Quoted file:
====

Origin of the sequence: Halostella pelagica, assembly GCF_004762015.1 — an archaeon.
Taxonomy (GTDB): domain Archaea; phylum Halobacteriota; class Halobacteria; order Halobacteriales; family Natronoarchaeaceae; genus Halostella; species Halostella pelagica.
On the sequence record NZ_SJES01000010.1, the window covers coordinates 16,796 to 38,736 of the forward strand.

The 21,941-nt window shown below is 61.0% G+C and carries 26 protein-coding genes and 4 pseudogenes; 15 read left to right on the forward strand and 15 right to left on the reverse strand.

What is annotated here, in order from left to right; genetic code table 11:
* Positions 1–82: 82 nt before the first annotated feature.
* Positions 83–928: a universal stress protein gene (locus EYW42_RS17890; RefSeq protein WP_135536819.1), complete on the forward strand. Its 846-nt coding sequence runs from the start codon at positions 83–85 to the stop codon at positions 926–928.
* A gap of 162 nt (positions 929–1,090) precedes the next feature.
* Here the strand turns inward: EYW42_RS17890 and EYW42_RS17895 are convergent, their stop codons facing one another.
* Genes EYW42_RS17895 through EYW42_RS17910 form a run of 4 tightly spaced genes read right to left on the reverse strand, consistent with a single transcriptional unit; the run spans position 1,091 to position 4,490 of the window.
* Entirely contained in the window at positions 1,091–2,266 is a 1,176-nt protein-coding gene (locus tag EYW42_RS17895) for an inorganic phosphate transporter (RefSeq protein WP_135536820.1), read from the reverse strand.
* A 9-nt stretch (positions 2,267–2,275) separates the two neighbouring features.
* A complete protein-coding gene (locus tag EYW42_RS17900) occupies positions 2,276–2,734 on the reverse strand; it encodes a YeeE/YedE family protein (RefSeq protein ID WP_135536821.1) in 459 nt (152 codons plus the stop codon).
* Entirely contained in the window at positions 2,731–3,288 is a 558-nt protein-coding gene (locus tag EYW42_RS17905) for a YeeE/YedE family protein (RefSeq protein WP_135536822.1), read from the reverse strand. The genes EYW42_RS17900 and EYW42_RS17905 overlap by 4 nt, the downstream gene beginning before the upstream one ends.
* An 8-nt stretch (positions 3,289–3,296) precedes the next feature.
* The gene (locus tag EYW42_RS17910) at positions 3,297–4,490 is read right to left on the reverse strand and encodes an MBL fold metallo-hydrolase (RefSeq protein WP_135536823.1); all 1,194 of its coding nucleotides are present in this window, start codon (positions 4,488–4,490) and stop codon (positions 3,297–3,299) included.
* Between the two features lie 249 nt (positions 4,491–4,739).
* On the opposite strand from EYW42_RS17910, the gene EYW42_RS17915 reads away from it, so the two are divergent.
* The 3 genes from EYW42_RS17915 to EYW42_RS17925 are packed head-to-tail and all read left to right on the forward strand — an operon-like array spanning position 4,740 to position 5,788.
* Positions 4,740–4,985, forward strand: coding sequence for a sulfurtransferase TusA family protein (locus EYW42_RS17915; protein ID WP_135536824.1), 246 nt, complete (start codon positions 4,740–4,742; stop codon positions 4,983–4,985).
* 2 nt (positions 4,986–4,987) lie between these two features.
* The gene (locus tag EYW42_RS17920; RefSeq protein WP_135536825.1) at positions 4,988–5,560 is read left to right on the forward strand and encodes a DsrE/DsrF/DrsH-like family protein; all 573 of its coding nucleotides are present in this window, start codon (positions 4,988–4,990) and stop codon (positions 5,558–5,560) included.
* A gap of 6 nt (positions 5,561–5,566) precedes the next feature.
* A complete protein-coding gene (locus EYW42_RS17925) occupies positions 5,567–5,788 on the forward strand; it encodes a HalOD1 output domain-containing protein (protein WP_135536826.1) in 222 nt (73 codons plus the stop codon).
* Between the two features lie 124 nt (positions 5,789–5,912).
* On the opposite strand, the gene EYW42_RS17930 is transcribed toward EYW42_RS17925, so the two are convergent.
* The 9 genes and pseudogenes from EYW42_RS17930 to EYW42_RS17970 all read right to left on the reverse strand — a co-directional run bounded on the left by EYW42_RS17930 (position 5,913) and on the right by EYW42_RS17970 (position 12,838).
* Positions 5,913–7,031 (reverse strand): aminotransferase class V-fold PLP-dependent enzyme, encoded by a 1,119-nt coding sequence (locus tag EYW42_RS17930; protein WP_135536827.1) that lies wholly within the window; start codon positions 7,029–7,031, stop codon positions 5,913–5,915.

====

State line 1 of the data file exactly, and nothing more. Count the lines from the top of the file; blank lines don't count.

Origin of the sequence: Halostella pelagica, assembly GCF_004762015.1 — an archaeon.